► My Derivatives course: https://www.kristakingmath.com/derivatives-course
Most often in calculus, you deal with explicitly defined functions, which are functions that are solved for y in terms of x. In that case, finding the derivative is usually really simple, because you just call the left-side of the equation y', and then you differentiate the right side with respect to x.
But when you come across an implicitly defined function, finding the derivative isn't always that easy. Implicit functions are functions where the x and y variables are all mixed up together and can't be easily separated. That's when implicit differentiation comes in handy.
Implicit differentiation lets us take the derivative of the function without separating variables, because we're able to differentiate each variable in place, without doing any rearranging.
When we use implicit differentiation, we differentiate both x and y variables as if they were independent variables, but whenever we differentiate y, we multiply by dy/dx. That's because y, as a dependent variable, is actually a function of x. Therefore, when we take its derivative, it's as if we're taking the derivative of a composite function, and we therefore have to apply chain rule. When we do apply chain rule, we multiply by the derivative of y, which is dy/dx.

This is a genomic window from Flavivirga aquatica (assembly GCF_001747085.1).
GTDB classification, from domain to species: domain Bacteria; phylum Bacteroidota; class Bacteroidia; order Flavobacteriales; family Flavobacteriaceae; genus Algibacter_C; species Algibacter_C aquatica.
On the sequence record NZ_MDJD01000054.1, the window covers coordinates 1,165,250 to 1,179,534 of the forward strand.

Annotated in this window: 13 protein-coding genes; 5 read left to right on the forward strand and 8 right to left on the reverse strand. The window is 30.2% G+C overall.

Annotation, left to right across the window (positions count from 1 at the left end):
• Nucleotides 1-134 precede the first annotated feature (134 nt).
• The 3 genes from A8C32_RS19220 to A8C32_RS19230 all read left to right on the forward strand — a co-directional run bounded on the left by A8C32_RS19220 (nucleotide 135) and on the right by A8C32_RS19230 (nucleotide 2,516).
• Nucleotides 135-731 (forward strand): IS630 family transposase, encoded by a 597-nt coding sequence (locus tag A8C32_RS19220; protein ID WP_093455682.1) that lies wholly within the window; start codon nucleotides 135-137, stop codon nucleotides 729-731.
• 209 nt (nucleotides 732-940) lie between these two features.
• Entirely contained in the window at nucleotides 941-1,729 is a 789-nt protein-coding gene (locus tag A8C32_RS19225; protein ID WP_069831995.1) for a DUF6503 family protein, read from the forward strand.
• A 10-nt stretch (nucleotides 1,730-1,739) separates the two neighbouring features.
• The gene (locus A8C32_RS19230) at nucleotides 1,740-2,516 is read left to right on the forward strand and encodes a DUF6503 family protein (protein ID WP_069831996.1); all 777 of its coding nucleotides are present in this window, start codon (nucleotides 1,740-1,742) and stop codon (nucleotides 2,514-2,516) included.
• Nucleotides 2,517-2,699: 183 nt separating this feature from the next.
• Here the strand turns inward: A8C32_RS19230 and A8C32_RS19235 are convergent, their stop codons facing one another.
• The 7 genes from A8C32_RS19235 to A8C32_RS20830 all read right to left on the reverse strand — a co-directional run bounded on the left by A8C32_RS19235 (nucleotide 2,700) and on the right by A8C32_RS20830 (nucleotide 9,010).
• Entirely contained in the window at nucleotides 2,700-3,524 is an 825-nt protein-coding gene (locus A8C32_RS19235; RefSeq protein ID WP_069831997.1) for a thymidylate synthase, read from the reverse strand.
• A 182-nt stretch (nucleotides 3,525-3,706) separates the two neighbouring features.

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If you could use some extra help with your math class, then check out Krista’s website // http://www.kristakingmath.com
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Hi, I’m Krista! I make math courses to keep you from banging your head against the wall. ;)
Math class was always so frustrating for me. I’d go to a class, spend hours on homework, and three days later have an “Ah-ha!” moment about how the problems worked that could have slashed my homework time in half. I’d think, “WHY didn’t my teacher just tell me this in the first place?!”
So I started tutoring to keep other people out of the same aggravating, time-sucking cycle. Since then, I’ve recorded tons of videos and written out cheat-sheet style notes and formula sheets to help every math student—from basic middle school classes to advanced college calculus—figure out what’s going on, understand the important concepts, and pass their classes, once and for all. Interested in getting help? Learn more here: http://www.kristakingmath.com
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Tagged under: implicit differentiation,chain rule,composite functions,Krista King, implicit differentiation works,educational,calculus, implicit differentiation, implicit differentiation
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